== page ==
Seven Kings

Seven Kings, Redbridge

A ‘people’s suburb’, as its developer described it, in eastern Ilford

Seven Kings station

This place probably began its existence as Seofecingas, meaning ‘settlement of Seofeca’s people’. Seofeca may (at best) have been a local Saxon chief.

In 1285 the spelling was rendered as Sevekyngges – and it must have been around this time that someone noticed a resemblance to the words ‘Seven Kings’. All subsequent appearances of the place’s name employed this folksy corruption, later embroidered with a whimsical story that its identity honoured an occasion when seven royal huntsmen paused here at a clearing in Hainault Forest, while their horses drank from a stream.

Seven Kings – or at least the part north of the High Road with the street plan that looks like an egg slicer – has been called “the town built in a year.” This was 1898–9, when local developer Cameron Corbett laid out an estate of good quality houses that clerks and lower grade civil servants could afford.

The Cauliflower, copyright Robin Webster
The Cauliflower,* 553 High Road

Because of its rapid growth and relative inaccessibility the new suburb was nicknamed Klondike by its first residents, but a station was quickly opened. With Corbett adding the Mayfield estate to the south and Downshall to the north, Seven Kings soon had 10,000 inhabitants.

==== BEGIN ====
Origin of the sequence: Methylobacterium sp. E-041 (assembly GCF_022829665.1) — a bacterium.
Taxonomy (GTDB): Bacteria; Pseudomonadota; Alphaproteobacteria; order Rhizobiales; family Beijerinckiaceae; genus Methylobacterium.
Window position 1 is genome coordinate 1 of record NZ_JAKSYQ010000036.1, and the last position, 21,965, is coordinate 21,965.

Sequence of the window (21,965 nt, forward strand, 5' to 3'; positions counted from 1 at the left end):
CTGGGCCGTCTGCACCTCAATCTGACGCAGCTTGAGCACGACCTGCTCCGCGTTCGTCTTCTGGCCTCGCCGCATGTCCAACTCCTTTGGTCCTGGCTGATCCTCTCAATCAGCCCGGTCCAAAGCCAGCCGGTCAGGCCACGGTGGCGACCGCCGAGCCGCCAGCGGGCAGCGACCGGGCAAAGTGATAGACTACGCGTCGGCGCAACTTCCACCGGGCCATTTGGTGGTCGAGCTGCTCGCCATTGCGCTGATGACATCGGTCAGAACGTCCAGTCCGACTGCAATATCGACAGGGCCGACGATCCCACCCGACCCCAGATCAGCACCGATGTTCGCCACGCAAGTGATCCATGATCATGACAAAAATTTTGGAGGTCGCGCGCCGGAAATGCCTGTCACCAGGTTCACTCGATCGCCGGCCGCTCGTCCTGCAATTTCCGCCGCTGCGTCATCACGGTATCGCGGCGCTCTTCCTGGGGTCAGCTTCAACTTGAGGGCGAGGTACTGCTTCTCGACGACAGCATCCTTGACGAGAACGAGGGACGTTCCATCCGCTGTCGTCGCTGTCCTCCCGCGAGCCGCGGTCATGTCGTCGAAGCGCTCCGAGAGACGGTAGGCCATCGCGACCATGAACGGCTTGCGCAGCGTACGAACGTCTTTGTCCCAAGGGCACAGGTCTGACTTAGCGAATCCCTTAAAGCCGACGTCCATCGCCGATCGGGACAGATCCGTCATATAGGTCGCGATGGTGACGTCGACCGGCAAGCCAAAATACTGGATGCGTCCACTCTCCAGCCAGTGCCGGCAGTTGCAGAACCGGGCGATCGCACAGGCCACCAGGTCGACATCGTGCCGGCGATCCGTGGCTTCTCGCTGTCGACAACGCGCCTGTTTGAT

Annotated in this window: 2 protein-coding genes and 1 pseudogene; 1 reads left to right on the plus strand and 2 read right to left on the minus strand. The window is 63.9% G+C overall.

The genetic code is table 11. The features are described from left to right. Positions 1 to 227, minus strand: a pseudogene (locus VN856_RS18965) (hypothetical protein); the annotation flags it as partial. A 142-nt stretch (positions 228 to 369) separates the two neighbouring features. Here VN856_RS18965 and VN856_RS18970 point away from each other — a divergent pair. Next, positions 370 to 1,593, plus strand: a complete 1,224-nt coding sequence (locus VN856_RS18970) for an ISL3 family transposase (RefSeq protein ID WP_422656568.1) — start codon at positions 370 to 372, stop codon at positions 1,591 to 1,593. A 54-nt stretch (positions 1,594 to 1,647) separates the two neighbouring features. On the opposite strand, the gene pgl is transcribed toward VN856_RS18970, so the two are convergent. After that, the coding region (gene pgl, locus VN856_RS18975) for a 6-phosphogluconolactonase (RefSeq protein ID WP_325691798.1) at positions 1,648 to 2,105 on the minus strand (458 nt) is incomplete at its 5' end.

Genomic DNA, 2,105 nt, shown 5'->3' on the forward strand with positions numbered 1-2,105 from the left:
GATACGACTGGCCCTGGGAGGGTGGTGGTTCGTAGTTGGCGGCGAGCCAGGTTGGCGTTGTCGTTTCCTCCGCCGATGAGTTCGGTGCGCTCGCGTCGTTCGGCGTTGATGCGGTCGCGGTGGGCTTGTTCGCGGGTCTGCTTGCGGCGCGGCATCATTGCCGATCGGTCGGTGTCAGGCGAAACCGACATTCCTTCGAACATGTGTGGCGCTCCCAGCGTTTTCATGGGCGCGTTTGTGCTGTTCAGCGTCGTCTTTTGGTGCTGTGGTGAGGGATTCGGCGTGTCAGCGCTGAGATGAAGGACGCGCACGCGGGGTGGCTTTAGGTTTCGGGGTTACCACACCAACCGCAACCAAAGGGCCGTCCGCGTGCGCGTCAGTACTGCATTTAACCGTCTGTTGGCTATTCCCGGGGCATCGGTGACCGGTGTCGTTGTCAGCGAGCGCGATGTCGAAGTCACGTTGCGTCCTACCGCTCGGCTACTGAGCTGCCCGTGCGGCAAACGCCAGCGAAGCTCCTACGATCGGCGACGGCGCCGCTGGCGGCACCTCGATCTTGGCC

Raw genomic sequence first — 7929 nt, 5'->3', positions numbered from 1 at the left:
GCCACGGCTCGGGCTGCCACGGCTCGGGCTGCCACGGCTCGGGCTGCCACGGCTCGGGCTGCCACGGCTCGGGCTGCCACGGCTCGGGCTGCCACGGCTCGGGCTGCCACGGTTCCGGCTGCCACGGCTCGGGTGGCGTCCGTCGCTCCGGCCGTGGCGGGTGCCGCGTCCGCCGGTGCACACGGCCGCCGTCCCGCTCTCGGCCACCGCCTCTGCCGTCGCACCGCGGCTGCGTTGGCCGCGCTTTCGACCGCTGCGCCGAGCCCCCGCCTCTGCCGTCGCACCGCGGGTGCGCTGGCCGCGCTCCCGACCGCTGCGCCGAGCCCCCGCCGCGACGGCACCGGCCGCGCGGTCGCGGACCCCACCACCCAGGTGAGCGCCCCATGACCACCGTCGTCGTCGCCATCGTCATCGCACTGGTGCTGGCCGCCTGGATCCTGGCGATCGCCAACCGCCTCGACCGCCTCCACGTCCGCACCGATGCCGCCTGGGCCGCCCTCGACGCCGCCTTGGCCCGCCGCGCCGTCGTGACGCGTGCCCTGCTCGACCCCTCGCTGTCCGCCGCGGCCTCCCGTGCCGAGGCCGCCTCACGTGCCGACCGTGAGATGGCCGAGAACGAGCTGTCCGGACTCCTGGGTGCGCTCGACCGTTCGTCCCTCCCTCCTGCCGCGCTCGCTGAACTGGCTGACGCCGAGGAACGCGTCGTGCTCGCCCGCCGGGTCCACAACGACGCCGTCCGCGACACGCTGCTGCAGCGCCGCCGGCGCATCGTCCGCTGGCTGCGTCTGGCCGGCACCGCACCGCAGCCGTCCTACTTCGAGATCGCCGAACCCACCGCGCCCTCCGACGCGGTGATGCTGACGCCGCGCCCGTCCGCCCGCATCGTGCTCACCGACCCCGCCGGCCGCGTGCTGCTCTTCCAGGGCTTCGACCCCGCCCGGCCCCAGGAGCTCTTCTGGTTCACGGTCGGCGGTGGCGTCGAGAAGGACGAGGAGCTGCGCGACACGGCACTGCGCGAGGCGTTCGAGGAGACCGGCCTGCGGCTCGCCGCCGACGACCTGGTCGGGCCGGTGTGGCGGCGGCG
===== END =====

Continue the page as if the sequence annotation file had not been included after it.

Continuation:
Shown in the photograph on the right,* the grade-II listed Cauliflower Hotel opened in 1900 on the site of an earlier public house. English Heritage describes it as “a good example of the opulent late-19th-century gin palace style with an imposing street presence … designed in a free Flemish/Jacobean style.”

The attractive Seven Kings bungalow estate of the 1920s and 1930s is now a conservation area.

In 1991 Redbridge council tried to convert Seven Kings Park into a new cemetery, but was dissuaded by a 10,000-signature petition.

Like neighbouring parts of Ilford, Seven Kings has become popular with Asian families. At the 2011 census 25 per cent of residents were of Indian heritage, 16 per cent white British, 14 per cent Pakistani, 9 per cent Bangladeshi, 5 per cent black African and 4 per cent black Caribbean. Three-quarters of homes here are owner-occupied.

At Tate Britain, the artist Michael Landy created a full-size replica of his parents’ house at 62 Kingswood Road, on the Seven Kings/Goodmayes border. The installation, entitled Semi-detached, was demolished after the six-month show in 2004.

Postcode area: Ilford, IG3
Population: 15,164 (2011 census, a 27 per cent increase on 2011)
Station: TfL Rail (zone 4)
Further reading: Peter Foley, Seven Kings and Goodmayes: Origins and Early Development, Heptarchy [note the pun], 1993

 

* The picture of Seven Kings station at the top of this page is adapted from an original photograph, copyright Sunil060902 (Sunil Prasannan), at Wikimedia Commons, made available under the Attribution-ShareAlike 3.0 Unported licence. The picture of The Cauliflower is adapted from an original photograph, copyright Robin Webster, at Geograph Britain and Ireland, made available under the Attribution-ShareAlike 2.0 Generic Licence. Any subsequent reuse is hereby freely permitted under the terms of those licences.
† In the Essex eyre of 1285, veredictum of Becontree hundred, to the best of Hidden London’s knowledge